By Lucy Haley
An in-depth look at the hurdles faced by Colombian refugees in Panama. This paper is divided into three parts:
Colombian refugees in Panama remain trapped at the border
Fifty years ago, borders were more fluid. People moved between the Darién province of Panama and the Chocó department of Colombia freely – especially during the Patron Saint’s celebrations in these communities. Mainly populated by people of African and indigenous descent, the two regions share strong cultural ties. Families span both sides of the border. However, all that changed when the armed conflict in Colombia began to ravage Chocó in the late 1990s. The December 1999 guerrilla takeover of Juradó, an isolated, jungle–enclosed community just minutes from the Panama–Colombia border, resulted in an influx of hundreds of people from Juradó to the coastal town of Jaqué, Panama. Similar events in other parts of Chocó swelled the refugee population in Darién.
Ten years later, the former residents of Chocó remain in legal limbo. A majority were denied refugee status by the Panamanian government; instead, they were given “Temporary Humanitarian Protection.” The law specifies that beneficiaries of PTH status will not enjoy the legal and social benefits afforded to refugees under the 1951 Convention. It also states that Panamanian authorities will “arrange reception sites, due to the necessity of the security and well being of those who are protected under the Status…” and will also “indicate the limits of mobility for people who enter the country en masse.”Colombian refugees in Panama face hurdles for healthcare and education
In the remote and rural towns of Jaqué and Piña obtaining adequate medical treatment is a challenge for everyone, but particularly those whose mobility is limited. There is no hospital in Jaqué, only a small health center. In the event of a medical emergency, Migration allows individuals with Temporary Humanitarian Protection to leave the community to go to hospital immediately upon the advice of a doctor. However, for non-emergency medical visits, such as health conditions that require the attention of a specialist, the process is more complicated. Refugees must present their doctor’s note to the local functionary of ONPAR who sends the requests to the Panama City office by air on a weekly basis. The Panama City office of ONPAR then communicates with Hospital Santo Tomas to arrange an appointment and calls back to Jaqué when a date is set. The functionary of ONPAR in Jaqué must then communicate the date of the appointment to the patient, something that can be difficult as not all Jaqué residents have telephones.Colombian refugees in Panama are pressured to repatriate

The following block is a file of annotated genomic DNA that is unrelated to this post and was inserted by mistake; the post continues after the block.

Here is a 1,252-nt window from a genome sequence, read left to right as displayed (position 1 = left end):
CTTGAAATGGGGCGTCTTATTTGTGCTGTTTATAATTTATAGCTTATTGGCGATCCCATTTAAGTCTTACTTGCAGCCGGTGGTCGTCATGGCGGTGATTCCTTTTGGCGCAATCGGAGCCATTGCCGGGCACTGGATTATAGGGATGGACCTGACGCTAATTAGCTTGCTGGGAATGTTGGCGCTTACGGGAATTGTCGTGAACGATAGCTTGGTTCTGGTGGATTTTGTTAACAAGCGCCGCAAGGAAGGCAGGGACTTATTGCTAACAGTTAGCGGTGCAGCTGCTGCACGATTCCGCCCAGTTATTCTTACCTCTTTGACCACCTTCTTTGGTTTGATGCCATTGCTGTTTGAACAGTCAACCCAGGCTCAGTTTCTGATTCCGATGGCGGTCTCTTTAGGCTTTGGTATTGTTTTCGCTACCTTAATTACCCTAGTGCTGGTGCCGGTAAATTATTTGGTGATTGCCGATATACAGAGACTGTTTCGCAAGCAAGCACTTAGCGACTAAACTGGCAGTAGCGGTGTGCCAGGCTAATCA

The Panamanian government, in conjunction with Colombian authorities, began repatriating refugees in the Darién border region in 1996, resulting in an outcry from the international community. Despite criticism, repatriations continued, and Jaqué, as a major destination for refugees, saw various return efforts. In 2001, 48 people in Jaqué were returned to Bahía Solano, Colombia, and in December of 2003, as a result of an agreement reached between the Panamanian and Colombian governments, 85 Colombians were returned to Juradó.
Although both of these repatriation efforts were overseen by the UNHCR, doubts exist in the community regarding how voluntary the returns truly were. Interviews with residents of Jaqué suggest that the Panamanian authorities pursued a policy of intimidation in order to pressure displaced Colombians to sign return documents. As one young man describes: “They came to our house and took pictures of us as though we were criminals.” One woman informed us that when the authorities were visiting houses “I fled to the beach because I didn’t want to go back, I took my children and I hid on the beach so they wouldn’t find me, I hid until nightfall when they had left already.”
Lucy Haley recently completed her first year at the University of Pennsylvania Law School, and has a B.S. in International Affairs from Georgetown University's School of Foreign Service. She volunteered with the Jesuit Refugee Service in Santo Domingo in 2005, and has worked with detained immigrants and individuals seeking asylum as an intern with the Capital Area Immigrants' Rights Coalition in Washington, D.C. Lucy hopes to practice public interest immigration or refugee law as a career.